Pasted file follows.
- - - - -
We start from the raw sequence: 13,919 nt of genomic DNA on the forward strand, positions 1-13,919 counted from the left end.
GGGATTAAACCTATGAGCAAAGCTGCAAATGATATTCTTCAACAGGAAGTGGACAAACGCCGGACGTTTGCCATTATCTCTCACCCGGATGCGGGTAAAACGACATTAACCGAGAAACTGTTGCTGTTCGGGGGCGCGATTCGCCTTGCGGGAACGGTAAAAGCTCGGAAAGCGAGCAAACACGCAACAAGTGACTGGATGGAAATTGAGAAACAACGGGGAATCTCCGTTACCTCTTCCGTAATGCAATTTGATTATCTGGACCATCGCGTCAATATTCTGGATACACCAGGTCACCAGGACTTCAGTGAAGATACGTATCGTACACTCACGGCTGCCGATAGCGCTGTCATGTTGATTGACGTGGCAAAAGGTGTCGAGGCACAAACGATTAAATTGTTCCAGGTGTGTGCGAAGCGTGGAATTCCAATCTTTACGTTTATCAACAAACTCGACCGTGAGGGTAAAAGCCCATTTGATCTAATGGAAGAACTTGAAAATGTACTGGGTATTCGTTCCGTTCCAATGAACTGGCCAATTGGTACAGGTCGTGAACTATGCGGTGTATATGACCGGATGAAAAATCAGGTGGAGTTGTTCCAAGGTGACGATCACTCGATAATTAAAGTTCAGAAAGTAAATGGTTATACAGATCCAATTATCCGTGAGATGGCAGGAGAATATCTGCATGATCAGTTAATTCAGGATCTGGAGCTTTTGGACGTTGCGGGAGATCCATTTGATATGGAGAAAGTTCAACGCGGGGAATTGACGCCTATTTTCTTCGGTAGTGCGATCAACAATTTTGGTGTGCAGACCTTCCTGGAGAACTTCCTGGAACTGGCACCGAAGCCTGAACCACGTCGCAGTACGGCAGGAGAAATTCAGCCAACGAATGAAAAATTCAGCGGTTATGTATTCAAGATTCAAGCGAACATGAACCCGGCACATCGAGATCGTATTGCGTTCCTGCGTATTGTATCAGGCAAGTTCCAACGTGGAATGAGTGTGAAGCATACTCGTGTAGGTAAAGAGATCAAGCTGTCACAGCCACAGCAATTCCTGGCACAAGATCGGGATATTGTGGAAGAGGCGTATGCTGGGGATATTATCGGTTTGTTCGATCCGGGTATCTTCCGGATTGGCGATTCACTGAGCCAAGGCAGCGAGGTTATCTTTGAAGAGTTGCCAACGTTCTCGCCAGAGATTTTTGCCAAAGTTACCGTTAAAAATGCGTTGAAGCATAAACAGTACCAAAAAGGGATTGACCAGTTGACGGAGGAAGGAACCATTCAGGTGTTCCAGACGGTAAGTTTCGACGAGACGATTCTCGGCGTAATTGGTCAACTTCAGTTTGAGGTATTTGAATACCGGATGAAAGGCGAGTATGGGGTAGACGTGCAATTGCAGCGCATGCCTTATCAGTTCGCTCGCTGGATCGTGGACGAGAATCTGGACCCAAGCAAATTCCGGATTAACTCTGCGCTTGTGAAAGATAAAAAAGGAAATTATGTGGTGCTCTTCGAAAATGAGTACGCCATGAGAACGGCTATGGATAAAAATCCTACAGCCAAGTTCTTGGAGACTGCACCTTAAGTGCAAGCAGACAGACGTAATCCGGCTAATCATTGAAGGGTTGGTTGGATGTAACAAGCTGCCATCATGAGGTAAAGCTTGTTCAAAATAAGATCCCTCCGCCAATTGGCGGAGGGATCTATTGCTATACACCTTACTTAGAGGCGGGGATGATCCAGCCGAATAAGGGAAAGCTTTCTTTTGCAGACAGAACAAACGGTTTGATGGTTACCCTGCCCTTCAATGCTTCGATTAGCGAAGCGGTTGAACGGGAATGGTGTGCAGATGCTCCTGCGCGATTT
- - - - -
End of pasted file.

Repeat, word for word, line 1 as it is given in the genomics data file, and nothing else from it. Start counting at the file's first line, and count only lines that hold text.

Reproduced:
We start from the raw sequence: 13,919 nt of genomic DNA on the forward strand, positions 1-13,919 counted from the left end.